• apspr says:

    5/1/2013 7:28:00 PM - Hi Frank, I thought about you and our previous correspondence as I was writing this note. Now that I have I looked at what others have written in the last few weeks, you should probably take what I said with a big grain of salt. For all I know this bottle was just a little off, and the wine is still firmly in its window. Or maybe our accompaniment wasn't ideal, but unfortunately it was three or four weeks ago and I just can't remember what we had. You have one bottle left, correct? I'm sure there is no great rush to drink it, but I also don't know if there is too much point in waiting a lot longer. If you pop it, let me know how it turns out-- Best, Tim

  • ScottPreston says:

    2/12/2013 12:30:00 PM - Frank, on your oxidation question on the Chidaine. I have had a ton of Chidaine over the last 3-5 years. This was the most oxidation i have had on one of his wines. I don't mind a little oxidation. In fact some of my favorite wines from the Loire are from Nicolas Joly, which i find have oxidation. Could have been an off bottle, but i will probably drink my Chidaines a little younger going forward.

  • oenophilemoose says:

    2/3/2013 10:04:00 PM - Frank...thank you for your input and I'll follow your advice and purchase some of the vintages you recommended. I'm still somewhat of a novice and trying to accumulate a diverse cellar and continue my journey of new and different wine experiences. Cheers! Moose

  • chatters says:

    1/14/2013 2:09:00 AM - G'day Frank, thanks for your question...I find until the tertiary/age characteristics start coming through at some level that Vouvray and, to a lesser extent, Savennieres lack complexity and thus I find them a little simple, but still good, wines. They tend to exhibit, for me, a little citrus or green apple, some minerality, perhaps some lanolin touches and plenty of acidity. What I prefer is what happens with time, when notes of nuts, honey, sometimes figs, and spices start to come to the fore. With that in mind, I'd leave this for a few years as it has some minor honeyed notes on the nose but this isn't on the palate yet - I've got a couple of the 05's that I have no plans on opening in the immediate future (probably in 5-10 years). The big sticking point will be the quality of the cork/seal and storage conditions but I've had 20 year old Vouvrays that have been wonderful, rich and complex and I see no reason why this couldn't last that long. Of course, if you prefer them crisp, fresh and crunchy with a plate of fresh sashimi or oysters I'd get tucked in! cheers, chatters

  • moudy says:

    1/12/2013 2:54:00 PM - Good afternoon. I would suggest you try a good Cru Beaujolais. The 2009 are great and 2010 are pretty good. Stick with the region of Morgon or Brouilly. Lapierre is a good Morgon and Chateau Thiven is a good Brouilly. Don't get your expectations set too high, but they are a fun, really light red wine. I especially like serving them at parties when the majority of the crowd knows little about wine.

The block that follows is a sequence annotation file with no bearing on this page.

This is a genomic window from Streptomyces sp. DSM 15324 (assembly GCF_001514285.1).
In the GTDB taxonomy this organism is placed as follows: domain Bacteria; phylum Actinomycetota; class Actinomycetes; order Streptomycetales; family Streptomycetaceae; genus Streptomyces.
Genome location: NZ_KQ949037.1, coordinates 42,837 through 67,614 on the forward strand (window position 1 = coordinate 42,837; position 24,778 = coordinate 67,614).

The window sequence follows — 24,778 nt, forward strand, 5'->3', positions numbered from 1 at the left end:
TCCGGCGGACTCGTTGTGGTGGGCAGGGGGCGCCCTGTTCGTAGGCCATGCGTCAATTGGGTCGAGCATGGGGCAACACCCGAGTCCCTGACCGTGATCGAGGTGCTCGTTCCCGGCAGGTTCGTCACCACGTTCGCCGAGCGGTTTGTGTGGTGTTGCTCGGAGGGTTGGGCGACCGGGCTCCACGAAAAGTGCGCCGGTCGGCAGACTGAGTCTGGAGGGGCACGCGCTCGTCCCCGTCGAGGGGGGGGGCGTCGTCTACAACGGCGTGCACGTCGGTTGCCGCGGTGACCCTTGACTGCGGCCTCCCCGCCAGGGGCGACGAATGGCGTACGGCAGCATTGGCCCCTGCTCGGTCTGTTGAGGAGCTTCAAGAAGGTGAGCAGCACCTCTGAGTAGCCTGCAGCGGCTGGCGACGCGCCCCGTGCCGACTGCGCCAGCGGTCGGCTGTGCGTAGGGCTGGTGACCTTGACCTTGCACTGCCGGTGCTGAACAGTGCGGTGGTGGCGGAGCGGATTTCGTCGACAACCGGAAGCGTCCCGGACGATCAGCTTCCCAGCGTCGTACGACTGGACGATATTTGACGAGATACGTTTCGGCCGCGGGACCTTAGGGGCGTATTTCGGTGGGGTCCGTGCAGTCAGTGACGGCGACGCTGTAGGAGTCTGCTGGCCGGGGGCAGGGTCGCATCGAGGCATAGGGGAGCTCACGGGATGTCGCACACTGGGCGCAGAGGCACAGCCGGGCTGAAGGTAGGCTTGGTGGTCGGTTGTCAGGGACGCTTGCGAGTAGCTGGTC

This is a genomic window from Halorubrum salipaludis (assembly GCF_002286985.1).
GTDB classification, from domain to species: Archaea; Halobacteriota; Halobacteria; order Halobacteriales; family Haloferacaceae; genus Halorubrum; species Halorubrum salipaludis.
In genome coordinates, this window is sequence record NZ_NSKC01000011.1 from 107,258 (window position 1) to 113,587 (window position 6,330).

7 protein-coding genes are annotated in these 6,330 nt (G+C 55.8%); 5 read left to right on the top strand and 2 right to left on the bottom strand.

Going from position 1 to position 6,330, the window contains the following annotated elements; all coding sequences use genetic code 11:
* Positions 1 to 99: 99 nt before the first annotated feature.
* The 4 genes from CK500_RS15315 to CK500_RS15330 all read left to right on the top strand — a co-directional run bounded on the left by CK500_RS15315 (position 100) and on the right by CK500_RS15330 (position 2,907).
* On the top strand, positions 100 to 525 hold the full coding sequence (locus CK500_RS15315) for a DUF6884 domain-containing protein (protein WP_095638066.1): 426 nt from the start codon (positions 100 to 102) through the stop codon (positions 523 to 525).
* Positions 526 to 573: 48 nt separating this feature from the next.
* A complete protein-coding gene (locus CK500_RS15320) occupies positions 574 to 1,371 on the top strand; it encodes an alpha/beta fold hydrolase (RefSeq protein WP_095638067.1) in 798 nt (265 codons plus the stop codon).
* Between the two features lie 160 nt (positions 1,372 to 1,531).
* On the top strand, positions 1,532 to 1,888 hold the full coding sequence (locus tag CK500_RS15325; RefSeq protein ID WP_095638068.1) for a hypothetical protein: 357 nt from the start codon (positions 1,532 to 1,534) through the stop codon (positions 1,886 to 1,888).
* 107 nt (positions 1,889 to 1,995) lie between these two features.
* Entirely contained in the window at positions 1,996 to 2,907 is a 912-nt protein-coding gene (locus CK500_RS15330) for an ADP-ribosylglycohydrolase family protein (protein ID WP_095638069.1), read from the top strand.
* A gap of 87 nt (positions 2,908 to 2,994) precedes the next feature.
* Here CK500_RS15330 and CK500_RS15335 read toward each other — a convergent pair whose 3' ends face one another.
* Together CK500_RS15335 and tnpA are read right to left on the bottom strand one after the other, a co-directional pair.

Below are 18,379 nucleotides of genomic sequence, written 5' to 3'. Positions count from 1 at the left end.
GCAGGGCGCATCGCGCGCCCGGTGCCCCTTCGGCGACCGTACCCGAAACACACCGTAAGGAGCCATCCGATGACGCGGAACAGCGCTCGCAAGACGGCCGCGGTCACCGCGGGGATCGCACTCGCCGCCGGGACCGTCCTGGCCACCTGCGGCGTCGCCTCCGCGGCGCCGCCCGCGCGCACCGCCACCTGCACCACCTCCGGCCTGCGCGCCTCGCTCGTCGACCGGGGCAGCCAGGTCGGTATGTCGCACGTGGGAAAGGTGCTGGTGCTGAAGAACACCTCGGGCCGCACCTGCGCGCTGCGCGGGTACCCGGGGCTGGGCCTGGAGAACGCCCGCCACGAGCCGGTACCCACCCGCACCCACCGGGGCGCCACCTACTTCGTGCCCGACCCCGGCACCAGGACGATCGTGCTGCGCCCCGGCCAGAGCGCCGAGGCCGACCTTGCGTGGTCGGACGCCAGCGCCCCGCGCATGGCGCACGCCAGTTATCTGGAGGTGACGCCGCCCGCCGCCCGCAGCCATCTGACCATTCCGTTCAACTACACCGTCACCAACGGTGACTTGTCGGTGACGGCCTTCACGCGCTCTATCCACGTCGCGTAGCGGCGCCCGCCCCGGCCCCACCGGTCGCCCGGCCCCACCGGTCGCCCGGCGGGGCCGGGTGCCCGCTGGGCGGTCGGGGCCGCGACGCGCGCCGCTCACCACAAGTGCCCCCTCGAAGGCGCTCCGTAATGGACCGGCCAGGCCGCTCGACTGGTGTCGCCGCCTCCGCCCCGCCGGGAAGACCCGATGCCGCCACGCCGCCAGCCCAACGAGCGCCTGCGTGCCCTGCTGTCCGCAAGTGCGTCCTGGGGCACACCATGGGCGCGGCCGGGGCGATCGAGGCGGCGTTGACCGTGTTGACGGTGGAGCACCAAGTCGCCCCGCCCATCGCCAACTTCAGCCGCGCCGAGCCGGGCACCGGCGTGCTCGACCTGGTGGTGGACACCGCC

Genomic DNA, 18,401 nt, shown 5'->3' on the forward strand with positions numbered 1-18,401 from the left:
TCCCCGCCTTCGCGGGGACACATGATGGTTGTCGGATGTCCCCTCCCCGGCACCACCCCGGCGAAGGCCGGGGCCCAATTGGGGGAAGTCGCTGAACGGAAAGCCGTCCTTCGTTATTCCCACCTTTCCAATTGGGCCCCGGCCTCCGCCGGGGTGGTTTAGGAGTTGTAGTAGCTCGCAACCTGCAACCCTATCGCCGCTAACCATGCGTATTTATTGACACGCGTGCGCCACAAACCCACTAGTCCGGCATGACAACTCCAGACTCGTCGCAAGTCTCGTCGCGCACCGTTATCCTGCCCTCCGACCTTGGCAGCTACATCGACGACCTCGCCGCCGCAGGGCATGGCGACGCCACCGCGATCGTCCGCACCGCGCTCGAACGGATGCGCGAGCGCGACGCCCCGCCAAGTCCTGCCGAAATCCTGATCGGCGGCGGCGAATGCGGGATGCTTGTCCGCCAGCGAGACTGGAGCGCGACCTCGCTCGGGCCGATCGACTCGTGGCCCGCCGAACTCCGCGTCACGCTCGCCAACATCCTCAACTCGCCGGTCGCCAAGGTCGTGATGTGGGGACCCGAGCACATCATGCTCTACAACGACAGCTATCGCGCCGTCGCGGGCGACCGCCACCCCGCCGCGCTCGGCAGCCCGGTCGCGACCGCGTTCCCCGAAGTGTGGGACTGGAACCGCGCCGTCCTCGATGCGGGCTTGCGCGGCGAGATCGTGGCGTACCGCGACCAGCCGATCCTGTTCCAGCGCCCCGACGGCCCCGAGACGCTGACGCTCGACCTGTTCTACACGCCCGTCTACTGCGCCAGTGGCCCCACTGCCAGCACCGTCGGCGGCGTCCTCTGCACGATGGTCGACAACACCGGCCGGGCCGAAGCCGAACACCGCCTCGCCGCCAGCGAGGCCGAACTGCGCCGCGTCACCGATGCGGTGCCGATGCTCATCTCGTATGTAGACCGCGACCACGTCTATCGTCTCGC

• DonDon says:

    12/28/2012 4:15:00 PM - Hi and thanks for posting a comment on my note on the Pax CK Ranch. No one has ever commented on one of my tasting notes so its taken me a day or two to work out how to best respond to you! Yes I am aware of Wind Gap and fortunately I do own 5 bottles if the 09 Griffins Lair so am delighted to hear I have the right one for me as I am waiting a bit before opening one. I do also have some if the wind gap Chardonnay and I must admit I found it a bit disappointing. On the Pax tasting note by heat I meant that I felt the alcohol was not totally integrated with the wine (I may have used the wrong phrase as I am relatively new to leaving tasting notes). I did still enjoy it but for me the 06 Paz Terraces Alder Springs is just in a different league. I live in London so it is sometimes hard to get great Cali wines in the UK but I go to Napa sometimes and ship back plus I know where to buy here as Californian wines are my first love more than any other region. Have you tried any Palmaz? It's Cab Sav rather than Syrah but if you have not had I completely recommend you try as it is stunning and not the usual fruit bomb you might expect from Napa. Anyway hope you are well and have a great New Year. DonDon

  • Matt Scott says:

    12/26/2012 11:56:00 PM - Hi Frank, I appreciate your kind comment in regards to the tasting note for the '08 Pisoni Estate Pinot Noir. It is undoubtedly one of the best Pinots that I have ever tasted from my home state. I can see that you also appreciate Gary's wines as well, along with some other stunning gems from Cali. I always enjoy reading your well-said, and thoughtful notes on a plethora of wines. The 100-point scale can seem a little contrived and corrupt - I get it, really I do (especially when a wine jumps up in price because of a number it was so fortunate to receive). I find it as an honest gauge for myself and it can seriously help for a easy reference. I don't like all the pretentiousness that can be attached to it, but if it wasn't that (the 100-point system), it would be something else. I typically see it as a decent comparative to the letter-grading that we all grew up with. I always break down the palate, nose, colour, finish and "x factor".